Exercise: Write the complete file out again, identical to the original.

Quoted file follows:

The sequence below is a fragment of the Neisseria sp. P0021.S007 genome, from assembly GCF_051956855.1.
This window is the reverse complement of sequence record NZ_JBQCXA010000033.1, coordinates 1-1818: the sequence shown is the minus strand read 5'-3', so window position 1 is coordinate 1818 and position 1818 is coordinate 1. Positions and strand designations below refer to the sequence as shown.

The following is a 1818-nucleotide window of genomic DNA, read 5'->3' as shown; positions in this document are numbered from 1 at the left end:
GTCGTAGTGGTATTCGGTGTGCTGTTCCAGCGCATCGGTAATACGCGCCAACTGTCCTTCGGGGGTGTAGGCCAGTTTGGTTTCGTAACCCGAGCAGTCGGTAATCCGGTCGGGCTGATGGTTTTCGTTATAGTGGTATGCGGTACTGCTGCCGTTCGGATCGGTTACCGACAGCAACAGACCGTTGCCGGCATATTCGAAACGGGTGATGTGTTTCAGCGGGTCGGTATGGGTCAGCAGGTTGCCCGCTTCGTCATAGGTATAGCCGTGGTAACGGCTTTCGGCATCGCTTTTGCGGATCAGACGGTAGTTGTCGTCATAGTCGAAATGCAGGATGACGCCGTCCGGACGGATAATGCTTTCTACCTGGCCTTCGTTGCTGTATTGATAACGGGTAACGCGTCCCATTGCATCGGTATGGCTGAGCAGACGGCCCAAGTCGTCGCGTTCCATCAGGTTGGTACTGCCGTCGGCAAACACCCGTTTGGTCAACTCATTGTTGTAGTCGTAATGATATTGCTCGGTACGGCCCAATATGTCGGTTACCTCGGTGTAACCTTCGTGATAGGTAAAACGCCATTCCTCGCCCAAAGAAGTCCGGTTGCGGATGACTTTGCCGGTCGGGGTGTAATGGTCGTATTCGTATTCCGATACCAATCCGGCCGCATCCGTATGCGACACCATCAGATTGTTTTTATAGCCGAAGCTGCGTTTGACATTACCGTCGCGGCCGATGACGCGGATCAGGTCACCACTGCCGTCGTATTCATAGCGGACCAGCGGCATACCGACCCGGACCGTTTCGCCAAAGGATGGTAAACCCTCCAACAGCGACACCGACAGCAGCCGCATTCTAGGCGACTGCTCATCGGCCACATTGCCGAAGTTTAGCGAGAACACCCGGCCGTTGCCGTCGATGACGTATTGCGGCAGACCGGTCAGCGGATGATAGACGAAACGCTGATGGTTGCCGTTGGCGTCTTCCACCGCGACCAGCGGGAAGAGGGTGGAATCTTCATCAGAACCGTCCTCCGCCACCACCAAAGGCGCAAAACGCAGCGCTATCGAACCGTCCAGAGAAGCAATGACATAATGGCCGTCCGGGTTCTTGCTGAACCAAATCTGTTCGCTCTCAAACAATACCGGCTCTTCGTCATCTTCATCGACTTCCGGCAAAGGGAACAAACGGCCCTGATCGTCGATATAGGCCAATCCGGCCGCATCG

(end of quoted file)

The sequence below is a fragment of the Neisseria sp. P0021.S007 genome, from assembly GCF_051956855.1.
This window is the reverse complement of sequence record NZ_JBQCXA010000033.1, coordinates 1-1818: the sequence shown is the minus strand read 5'-3', so window position 1 is coordinate 1818 and position 1818 is coordinate 1. Positions and strand designations below refer to the sequence as shown.

The following is a 1818-nucleotide window of genomic DNA, read 5'->3' as shown; positions in this document are numbered from 1 at the left end:
GTCGTAGTGGTATTCGGTGTGCTGTTCCAGCGCATCGGTAATACGCGCCAACTGTCCTTCGGGGGTGTAGGCCAGTTTGGTTTCGTAACCCGAGCAGTCGGTAATCCGGTCGGGCTGATGGTTTTCGTTATAGTGGTATGCGGTACTGCTGCCGTTCGGATCGGTTACCGACAGCAACAGACCGTTGCCGGCATATTCGAAACGGGTGATGTGTTTCAGCGGGTCGGTATGGGTCAGCAGGTTGCCCGCTTCGTCATAGGTATAGCCGTGGTAACGGCTTTCGGCATCGCTTTTGCGGATCAGACGGTAGTTGTCGTCATAGTCGAAATGCAGGATGACGCCGTCCGGACGGATAATGCTTTCTACCTGGCCTTCGTTGCTGTATTGATAACGGGTAACGCGTCCCATTGCATCGGTATGGCTGAGCAGACGGCCCAAGTCGTCGCGTTCCATCAGGTTGGTACTGCCGTCGGCAAACACCCGTTTGGTCAACTCATTGTTGTAGTCGTAATGATATTGCTCGGTACGGCCCAATATGTCGGTTACCTCGGTGTAACCTTCGTGATAGGTAAAACGCCATTCCTCGCCCAAAGAAGTCCGGTTGCGGATGACTTTGCCGGTCGGGGTGTAATGGTCGTATTCGTATTCCGATACCAATCCGGCCGCATCCGTATGCGACACCATCAGATTGTTTTTATAGCCGAAGCTGCGTTTGACATTACCGTCGCGGCCGATGACGCGGATCAGGTCACCACTGCCGTCGTATTCATAGCGGACCAGCGGCATACCGACCCGGACCGTTTCGCCAAAGGATGGTAAACCCTCCAACAGCGACACCGACAGCAGCCGCATTCTAGGCGACTGCTCATCGGCCACATTGCCGAAGTTTAGCGAGAACACCCGGCCGTTGCCGTCGATGACGTATTGCGGCAGACCGGTCAGCGGATGATAGACGAAACGCTGATGGTTGCCGTTGGCGTCTTCCACCGCGACCAGCGGGAAGAGGGTGGAATCTTCATCAGAACCGTCCTCCGCCACCACCAAAGGCGCAAAACGCAGCGCTATCGAACCGTCCAGAGAAGCAATGACATAATGGCCGTCCGGGTTCTTGCTGAACCAAATCTGTTCGCTCTCAAACAATACCGGCTCTTCGTCATCTTCATCGACTTCCGGCAAAGGGAACAAACGGCCCTGATCGTCGATATAGGCCAATCCGGCCGCATCG